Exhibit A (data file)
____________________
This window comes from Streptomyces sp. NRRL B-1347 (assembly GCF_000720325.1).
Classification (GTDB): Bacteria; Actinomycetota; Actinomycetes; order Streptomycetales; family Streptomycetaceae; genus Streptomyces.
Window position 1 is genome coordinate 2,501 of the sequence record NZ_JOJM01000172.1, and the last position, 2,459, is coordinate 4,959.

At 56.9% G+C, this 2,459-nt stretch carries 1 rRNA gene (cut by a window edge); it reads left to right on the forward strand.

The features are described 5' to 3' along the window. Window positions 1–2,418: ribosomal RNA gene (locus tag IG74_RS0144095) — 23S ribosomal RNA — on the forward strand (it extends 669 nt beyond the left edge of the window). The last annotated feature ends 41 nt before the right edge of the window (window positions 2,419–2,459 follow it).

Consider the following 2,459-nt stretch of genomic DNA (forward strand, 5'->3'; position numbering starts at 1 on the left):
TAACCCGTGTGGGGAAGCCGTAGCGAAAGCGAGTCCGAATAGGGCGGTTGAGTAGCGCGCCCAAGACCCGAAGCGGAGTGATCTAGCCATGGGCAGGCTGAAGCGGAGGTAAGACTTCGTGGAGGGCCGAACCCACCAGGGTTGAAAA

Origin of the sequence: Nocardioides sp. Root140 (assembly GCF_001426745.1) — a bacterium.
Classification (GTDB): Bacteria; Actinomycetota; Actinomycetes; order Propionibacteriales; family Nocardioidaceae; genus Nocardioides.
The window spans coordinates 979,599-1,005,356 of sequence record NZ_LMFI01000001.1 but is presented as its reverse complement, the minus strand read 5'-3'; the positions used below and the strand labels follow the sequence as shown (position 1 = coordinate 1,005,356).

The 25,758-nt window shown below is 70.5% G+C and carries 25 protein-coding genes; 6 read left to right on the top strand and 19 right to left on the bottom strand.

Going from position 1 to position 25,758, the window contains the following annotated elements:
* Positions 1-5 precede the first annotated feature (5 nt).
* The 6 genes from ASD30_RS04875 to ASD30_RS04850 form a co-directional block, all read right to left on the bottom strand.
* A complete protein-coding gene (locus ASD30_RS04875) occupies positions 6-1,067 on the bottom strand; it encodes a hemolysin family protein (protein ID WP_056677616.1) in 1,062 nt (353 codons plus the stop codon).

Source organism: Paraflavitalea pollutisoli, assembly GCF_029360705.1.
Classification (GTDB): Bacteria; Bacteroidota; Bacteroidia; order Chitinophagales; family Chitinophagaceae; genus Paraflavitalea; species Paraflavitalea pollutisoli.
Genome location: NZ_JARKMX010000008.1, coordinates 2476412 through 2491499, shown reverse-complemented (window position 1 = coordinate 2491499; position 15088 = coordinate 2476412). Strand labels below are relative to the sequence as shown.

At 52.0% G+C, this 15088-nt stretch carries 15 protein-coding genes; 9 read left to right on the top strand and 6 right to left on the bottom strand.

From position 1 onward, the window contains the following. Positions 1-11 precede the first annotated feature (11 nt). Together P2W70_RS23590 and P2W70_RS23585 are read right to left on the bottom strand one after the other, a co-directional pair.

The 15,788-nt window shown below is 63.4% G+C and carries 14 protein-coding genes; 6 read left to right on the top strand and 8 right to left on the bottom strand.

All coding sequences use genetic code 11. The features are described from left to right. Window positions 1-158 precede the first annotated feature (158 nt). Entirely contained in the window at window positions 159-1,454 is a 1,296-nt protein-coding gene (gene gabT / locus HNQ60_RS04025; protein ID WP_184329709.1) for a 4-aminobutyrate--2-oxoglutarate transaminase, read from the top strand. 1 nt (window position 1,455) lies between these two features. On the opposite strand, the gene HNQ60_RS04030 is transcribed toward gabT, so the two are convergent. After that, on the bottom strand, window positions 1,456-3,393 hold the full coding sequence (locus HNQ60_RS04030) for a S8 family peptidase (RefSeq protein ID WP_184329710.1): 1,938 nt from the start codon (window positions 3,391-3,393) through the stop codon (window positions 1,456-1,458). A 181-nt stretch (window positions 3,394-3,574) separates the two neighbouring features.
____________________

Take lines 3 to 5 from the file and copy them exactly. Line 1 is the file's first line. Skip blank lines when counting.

Window position 1 is genome coordinate 2,501 of the sequence record NZ_JOJM01000172.1, and the last position, 2,459, is coordinate 4,959.

At 56.9% G+C, this 2,459-nt stretch carries 1 rRNA gene (cut by a window edge); it reads left to right on the forward strand.

The features are described 5' to 3' along the window. Window positions 1–2,418: ribosomal RNA gene (locus tag IG74_RS0144095) — 23S ribosomal RNA — on the forward strand (it extends 669 nt beyond the left edge of the window). The last annotated feature ends 41 nt before the right edge of the window (window positions 2,419–2,459 follow it).